Cyclone Winston: Looking Back on a Year of Recovery
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Cyclone Winston: Looking Back on a Year of Recovery

Feb. 20 was the one-year anniversary of Cyclone Winston, the strongest storm ever recorded in the southern hemisphere. The storm left a trail of devastation across many of Fiji’s 332 islands, killing 44 people and impacting 350,000 others. The total estimated damage reached $1.4 billion.

We wanted to take a look back and share with you how the Rustic Pathways family responded by demonstrating their unconditional support for the people of Fiji. Together, we raised $25,000 in the weeks after the storm. Since then, we’ve raised nearly $10,000 more. Those funds allowed our local staff, with the help of a gap year program, buy and deliver food and supplies to more than 700 community members who had not yet been reached by relief agencies.

We cannot thank you enough for responding to help the people of Fiji after this disaster. The country’s recovery effort is ongoing. Continue reading for a timeline of events in the aftermath of the storm and what you still can do to help.

Feb. 20

Cyclone Winston makes landfall with winds in excess of 145 mph, destroying homes, schools, and vital farmland.

Cassie Wright, Rustic’s Fiji Community Impact Manager, said the most startling thing after the storm was how it changed the way Fiji looked.

“The wind destroyed almost all of the palm trees, and blew all of the leaves off of the other trees and plants,” she said. “The villages looked dry and barren, which is a stark contrast to the lush, green paradise that it normally is.”

In our partner community of Somosomo, the cyclone destroyed seven homes and caused severe damage to Gaunavou Primary School, which serves 22 preschoolers and 151 students in grades 1 to 8, in the nearby Yasawa Islands. The storm destroyed five homes in Nasivikoso, where we’ve partnered with the community for more than 20 years. Crops that feed local families and serve as an income source were also destroyed.

Feb. 27

Our local staff and 13 South Pacific Ocean Skills gap year students bought and loaded bulk food supplies to deliver Nasivikoso where they were divided equally and distributed to 105 local families. Staff also delivered the food package to 35 families in the Wauosi village. Those included flour, rice, sugar, salt, soya bean oil, dhal (yellow peas), tuna, corned beef, baking powder, tea, and soap.

March 3

We secured a barge to transport food and supplies to the remote Yasawa Islands. Our local staff in Somosomo met the barge to offload the food and take it an hour around Naviti Island to the village. In addition to the items delivered to Nasivikoso, families in Somosomo received a few more.

“The village was extremely thankful to have a few of these extra items,” Cassie said. “Some of them mentioned that they hadn’t had toothpaste since before the storm. Little things like that go such a long way when you are as isolated as they are in Somosomo.”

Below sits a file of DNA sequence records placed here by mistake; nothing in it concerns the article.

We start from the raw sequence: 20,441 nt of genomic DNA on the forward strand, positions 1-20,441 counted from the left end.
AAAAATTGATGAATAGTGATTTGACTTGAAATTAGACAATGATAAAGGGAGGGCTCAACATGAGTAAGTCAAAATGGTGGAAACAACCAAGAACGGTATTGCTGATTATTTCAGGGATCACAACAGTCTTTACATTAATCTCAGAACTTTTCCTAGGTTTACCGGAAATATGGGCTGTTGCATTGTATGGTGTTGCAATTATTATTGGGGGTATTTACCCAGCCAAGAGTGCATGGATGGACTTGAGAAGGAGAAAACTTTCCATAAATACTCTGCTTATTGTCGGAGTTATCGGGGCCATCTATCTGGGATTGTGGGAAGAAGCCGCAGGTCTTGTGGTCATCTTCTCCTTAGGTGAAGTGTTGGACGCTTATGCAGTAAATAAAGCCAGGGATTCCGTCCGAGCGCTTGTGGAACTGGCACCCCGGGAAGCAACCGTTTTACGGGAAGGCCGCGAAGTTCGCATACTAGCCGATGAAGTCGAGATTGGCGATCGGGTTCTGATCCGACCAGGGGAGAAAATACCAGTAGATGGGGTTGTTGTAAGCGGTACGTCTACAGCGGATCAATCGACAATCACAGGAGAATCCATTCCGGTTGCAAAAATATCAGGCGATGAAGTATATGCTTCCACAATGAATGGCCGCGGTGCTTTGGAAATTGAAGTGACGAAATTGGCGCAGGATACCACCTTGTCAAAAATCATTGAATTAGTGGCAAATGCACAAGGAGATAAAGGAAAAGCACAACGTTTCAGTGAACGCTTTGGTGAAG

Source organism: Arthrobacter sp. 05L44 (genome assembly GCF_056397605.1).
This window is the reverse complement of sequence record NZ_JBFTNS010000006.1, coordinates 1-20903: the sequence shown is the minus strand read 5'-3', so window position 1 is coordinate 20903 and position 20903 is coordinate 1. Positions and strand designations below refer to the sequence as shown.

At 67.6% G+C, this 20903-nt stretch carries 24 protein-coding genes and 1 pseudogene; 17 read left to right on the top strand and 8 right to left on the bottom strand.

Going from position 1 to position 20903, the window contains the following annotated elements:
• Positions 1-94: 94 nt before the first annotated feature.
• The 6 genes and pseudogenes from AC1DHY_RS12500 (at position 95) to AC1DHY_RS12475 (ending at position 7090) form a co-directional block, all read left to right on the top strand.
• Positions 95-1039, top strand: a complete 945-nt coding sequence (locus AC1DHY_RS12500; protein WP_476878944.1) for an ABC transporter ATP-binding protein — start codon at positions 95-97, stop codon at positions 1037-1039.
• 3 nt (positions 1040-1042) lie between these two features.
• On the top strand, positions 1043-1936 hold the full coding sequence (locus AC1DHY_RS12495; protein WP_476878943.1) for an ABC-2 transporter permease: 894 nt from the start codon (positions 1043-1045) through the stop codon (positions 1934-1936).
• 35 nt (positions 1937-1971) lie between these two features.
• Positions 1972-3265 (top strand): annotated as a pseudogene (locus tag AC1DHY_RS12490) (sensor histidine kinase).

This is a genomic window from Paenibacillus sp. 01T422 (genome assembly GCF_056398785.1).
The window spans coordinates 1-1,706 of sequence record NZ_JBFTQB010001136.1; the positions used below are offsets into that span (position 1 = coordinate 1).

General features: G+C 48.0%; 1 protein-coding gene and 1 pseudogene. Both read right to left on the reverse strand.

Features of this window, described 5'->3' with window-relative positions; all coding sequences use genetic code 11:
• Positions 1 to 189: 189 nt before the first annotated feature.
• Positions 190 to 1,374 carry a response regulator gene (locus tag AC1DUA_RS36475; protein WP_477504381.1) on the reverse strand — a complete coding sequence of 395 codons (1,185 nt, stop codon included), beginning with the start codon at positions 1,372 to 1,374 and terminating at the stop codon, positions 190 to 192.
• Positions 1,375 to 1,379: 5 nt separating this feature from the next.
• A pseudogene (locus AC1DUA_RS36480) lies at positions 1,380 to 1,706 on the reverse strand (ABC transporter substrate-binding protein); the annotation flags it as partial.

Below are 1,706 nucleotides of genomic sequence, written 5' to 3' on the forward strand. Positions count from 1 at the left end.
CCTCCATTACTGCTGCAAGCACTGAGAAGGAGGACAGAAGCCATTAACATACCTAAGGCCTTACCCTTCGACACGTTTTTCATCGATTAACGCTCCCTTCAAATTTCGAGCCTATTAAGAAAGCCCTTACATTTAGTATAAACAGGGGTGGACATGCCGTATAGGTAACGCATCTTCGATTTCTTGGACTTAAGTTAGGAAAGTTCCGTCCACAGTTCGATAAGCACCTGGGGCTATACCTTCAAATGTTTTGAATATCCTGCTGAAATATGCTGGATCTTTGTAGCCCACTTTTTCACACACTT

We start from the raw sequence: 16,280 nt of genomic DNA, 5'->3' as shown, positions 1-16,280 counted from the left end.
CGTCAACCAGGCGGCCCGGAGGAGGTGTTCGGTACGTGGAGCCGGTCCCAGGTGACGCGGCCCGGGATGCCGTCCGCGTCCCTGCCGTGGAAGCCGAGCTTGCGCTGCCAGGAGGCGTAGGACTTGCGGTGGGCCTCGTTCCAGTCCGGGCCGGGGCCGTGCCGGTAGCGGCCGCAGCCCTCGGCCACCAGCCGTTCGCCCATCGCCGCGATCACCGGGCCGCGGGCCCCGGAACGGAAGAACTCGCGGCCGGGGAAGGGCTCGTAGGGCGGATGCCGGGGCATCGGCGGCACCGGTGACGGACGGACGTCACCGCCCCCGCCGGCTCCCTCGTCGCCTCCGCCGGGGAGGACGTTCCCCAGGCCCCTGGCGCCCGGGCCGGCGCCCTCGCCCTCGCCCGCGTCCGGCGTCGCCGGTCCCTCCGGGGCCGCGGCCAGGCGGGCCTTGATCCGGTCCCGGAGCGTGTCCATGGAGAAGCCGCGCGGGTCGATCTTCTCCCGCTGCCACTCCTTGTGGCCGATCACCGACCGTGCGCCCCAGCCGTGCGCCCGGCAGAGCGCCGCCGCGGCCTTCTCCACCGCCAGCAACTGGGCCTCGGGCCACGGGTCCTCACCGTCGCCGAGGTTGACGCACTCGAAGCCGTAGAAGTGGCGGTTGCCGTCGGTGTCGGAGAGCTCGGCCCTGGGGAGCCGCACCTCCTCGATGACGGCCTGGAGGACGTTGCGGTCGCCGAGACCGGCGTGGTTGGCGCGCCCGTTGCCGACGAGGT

April 30

Somosomo received another food and supply delivery because it was hit so hard by the storm and because the village is so remote. Each of the 74 households and 8 school staff from Gaunavou Primary School received a package of everyday staples, dry goods, and fresh vegetables—with bigger households and families living together receiving more.

Nov. 27 to Dec. 3

Rustic and the Rustic Pathways Foundation with assistance from a class traveling from Australia helped install toilet facilities at Guanavou Primary School, since damage to infrastructure was still being repaired after the storm.

There are several ways you can continue to help:

1. Enroll in our Big Fiji Explorer program and assist with the ongoing relief effort in Somosomo.
2. Donate to the Somosomo School construction project through the Rustic Pathways Foundation.
3. Become a Development Ambassador and fundraise for the Somosomo School project.

In addition to the families who continue to rebuild their homes, schools, community centers, and churches, Cassie said the damage the farmland has led to increased prices putting an additional strain on families. She said it could take years for communities to replant what they lost.

“This remains one the biggest impacts that Winston has had on the villages because it will take a long time for these farms to flourish again,” Cassie said. 

Learn more about Rustic Pathways programs in the Fiji islands and the long-term relationships we partner with.  

About the Author

Andrea Bouch

Executive Director, Rustic Pathways Foundation

Andrea has spent her career exploring social impact and sustainable development while working in microfinance, impact investing, philanthropy, education, and tech. Andrea traveled with Rustic Pathways as a high school student in 1997 and has since visited 50+ countries. She holds an MBA in nonprofit management and international development from the University of Geneva, Switzerland, where she was also an adjunct professor in social entrepreneurship, and a BA from UC San Diego. A California native, she has lived in Chile, Guatemala, and Switzerland and considers travel a central component of her happiness.